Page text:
Detail of Lymph Node:
-T cells can only leave lymph node when they have differentiated into effector cells and start to proliferate.
Details of Changes in Dendritic Cells During Journey:
-DCs are in peripheral tissues traveling to site of infection once pathogen is endocytosed.
-As DCs move into lymphatic circulation they bein combining phagosomes (containing peptide) with lysosomes (containing MHC II molecule with clip place holder).
-As DC moves into the lymph tissues it begins presenting MHC on its surface.
B Cells and Small Soluble Antigens:
-When a B cell antibody binds to its antigen it may also bind other proteins.
-These proteins are endocytosed and presented at high density on surface.
The 3 APC Signals:
1) CD4/CD8 which stabilizes interaction between MHC and TCR --> this is the specificity feature.
2) CD28/B7 interaction is the safety feature.
3) Various cytokines are released that induce activation, proliferation, and differentiation.
>IL-12 tends to promote Th1.
>IL-4 tends to promote Th2.
-Activated T cells produce IL-2 and its receptor.
-IL-2 stimulates proliferation and differentiation.
-Naive T cells have weaker affinity for IL-2 but activated T cells have strong affinity allowing it to expand and differentiate the activated T cell.
-A resting T cell expressed only a moderate affinity IL-2 receptor.
-When T cell is activated it expresses a high affinity IL-2 receptor which turns on IL-2 and IL-2R genes ultimately secreting IL-2.
-The binding back of IL-2 then signals T cell to expand and proliferate.
-This cytokine is a competitive inhibitor for CD28.
-It sends signals inside the T cell to downregulate the production of IL-2 and therefore downregulates activation.
-This prevents dangerous over activation of T cells.
Ways Cytotoxic T Cells Kill:
1) A naive cytotoxic T cell can be stimulated by a virus infected DC.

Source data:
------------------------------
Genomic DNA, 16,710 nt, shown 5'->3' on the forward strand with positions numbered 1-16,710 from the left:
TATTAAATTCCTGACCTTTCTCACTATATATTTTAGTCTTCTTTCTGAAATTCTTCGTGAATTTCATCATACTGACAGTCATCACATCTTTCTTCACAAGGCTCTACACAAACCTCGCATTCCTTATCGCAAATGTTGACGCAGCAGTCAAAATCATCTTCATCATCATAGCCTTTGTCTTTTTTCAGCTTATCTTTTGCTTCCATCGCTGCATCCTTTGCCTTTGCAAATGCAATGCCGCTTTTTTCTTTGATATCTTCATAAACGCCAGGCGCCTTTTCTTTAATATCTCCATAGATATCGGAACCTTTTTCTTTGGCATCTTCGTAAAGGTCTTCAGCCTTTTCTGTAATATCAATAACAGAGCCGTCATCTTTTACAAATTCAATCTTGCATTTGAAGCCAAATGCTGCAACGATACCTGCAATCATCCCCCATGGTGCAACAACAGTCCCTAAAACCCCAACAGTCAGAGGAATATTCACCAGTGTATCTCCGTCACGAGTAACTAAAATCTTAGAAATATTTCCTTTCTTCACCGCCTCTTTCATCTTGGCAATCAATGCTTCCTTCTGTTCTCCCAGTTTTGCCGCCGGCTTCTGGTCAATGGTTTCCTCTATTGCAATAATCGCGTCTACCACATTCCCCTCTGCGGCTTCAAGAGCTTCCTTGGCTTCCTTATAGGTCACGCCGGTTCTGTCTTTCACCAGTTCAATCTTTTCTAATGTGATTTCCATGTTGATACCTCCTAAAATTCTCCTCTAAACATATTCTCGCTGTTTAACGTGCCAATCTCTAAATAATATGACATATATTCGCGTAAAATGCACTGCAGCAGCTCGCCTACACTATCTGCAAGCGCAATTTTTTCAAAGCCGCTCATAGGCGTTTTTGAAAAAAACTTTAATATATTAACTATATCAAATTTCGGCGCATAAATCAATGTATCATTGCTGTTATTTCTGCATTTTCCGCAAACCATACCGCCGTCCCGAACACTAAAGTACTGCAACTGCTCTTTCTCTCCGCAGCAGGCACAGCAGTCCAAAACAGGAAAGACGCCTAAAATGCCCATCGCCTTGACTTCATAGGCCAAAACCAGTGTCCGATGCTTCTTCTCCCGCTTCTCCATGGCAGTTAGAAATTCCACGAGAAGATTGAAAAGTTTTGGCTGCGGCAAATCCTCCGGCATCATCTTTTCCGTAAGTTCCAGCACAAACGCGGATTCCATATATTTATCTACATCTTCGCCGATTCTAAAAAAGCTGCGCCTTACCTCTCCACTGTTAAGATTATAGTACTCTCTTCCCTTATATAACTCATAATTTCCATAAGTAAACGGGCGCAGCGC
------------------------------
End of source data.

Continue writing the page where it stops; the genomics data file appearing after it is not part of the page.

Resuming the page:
-The Tc cell then recognizes same antigen from DC
on an infected epithelial cell.
-The Tc cell is activated and kills epithelial cell by
injecting perforin into the cell which allows toxins
within its walls to cross the membrane into the
-The granzyme toxin then releases mitochondrial
DNase which breaks down the DNA within the cell
and triggers apoptosis.
2) Cytotoxic T cells can also secrete FasL which is a cytokine signal that will bind to Fas receptors on the target and signal apoptosis.
3) Cytotoxic T cells can also secrete IFN-y which is an antiviral cytokine.
Th1 Cells Activate Macros:
-When Th1 cell contacts an infected macro, the T cell is induced to secrete the macro-activating IFN-y and to express CD40.
-Together these newly synthesized Th1 proteins activate the macros.
-Macros can keep themselves activated by continually secreting TNF-a as well as upregulating the B7 and MHC II in the cell.
Th2 Cells Secrete:
-They secrete IL-4 which stimulates B ells to produce antibodies (IgG and IgE) and IL-4 stimulates IgA.
Th1 Cells Secrete:
-These cells have GM-CSF on their surface that causes bone marrow cells to differentiate to granulocytes and macros.
-They secrete IFN-y and TNF-a which activate macros.
-They help to recruit neutrophils to sites of infection early in the adaptive immune response.
-They also aim their responses mainly at extracellular pathogens and are said to be pro-flammatory.
-They secrete IL-17 which can make them pro or anti-inflammatory.
-They tend to suppress the adaptive immune response.
-They are important in preventing immune responses from becoming uncontrolled as well as preventing autoimmunity.
-They are said to be anti-inflammatory.
-They secrete TGF-b and IL-10 which suppresses macros.
-TGF-b also inhibits T and B cells from clonally expanding.
-Th1 Response: macros suppress bacteria.
-Th2 Response: unactivated macros done kill bacteria but protect them from antibodies.